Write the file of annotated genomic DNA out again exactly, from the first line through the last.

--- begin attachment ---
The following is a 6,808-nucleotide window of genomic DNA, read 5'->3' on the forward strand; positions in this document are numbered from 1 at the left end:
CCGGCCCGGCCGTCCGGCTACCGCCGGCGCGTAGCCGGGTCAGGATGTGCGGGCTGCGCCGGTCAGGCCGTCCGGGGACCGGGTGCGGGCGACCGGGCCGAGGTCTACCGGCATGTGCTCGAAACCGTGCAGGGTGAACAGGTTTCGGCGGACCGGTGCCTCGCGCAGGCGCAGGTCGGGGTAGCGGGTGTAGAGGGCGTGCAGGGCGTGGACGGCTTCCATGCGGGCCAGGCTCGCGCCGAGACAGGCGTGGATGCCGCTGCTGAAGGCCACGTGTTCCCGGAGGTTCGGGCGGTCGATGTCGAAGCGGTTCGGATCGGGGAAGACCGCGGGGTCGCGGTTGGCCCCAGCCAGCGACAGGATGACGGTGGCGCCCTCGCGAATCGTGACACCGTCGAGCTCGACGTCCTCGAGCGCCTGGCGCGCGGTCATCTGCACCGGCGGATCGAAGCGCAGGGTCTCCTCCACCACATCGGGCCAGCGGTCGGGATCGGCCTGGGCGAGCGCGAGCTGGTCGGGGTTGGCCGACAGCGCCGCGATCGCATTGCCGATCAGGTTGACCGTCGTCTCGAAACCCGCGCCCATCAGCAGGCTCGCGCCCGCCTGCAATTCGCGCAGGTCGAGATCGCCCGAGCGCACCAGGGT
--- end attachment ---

The following is a 6,808-nucleotide window of genomic DNA, read 5'->3' on the forward strand; positions in this document are numbered from 1 at the left end:
CCGGCCCGGCCGTCCGGCTACCGCCGGCGCGTAGCCGGGTCAGGATGTGCGGGCTGCGCCGGTCAGGCCGTCCGGGGACCGGGTGCGGGCGACCGGGCCGAGGTCTACCGGCATGTGCTCGAAACCGTGCAGGGTGAACAGGTTTCGGCGGACCGGTGCCTCGCGCAGGCGCAGGTCGGGGTAGCGGGTGTAGAGGGCGTGCAGGGCGTGGACGGCTTCCATGCGGGCCAGGCTCGCGCCGAGACAGGCGTGGATGCCGCTGCTGAAGGCCACGTGTTCCCGGAGGTTCGGGCGGTCGATGTCGAAGCGGTTCGGATCGGGGAAGACCGCGGGGTCGCGGTTGGCCCCAGCCAGCGACAGGATGACGGTGGCGCCCTCGCGAATCGTGACACCGTCGAGCTCGACGTCCTCGAGCGCCTGGCGCGCGGTCATCTGCACCGGCGGATCGAAGCGCAGGGTCTCCTCCACCACATCGGGCCAGCGGTCGGGATCGGCCTGGGCGAGCGCGAGCTGGTCGGGGTTGGCCGACAGCGCCGCGATCGCATTGCCGATCAGGTTGACCGTCGTCTCGAAACCCGCGCCCATCAGCAGGCTCGCGCCCGCCTGCAATTCGCGCAGGTCGAGATCGCCCGAGCGCACCAGGGT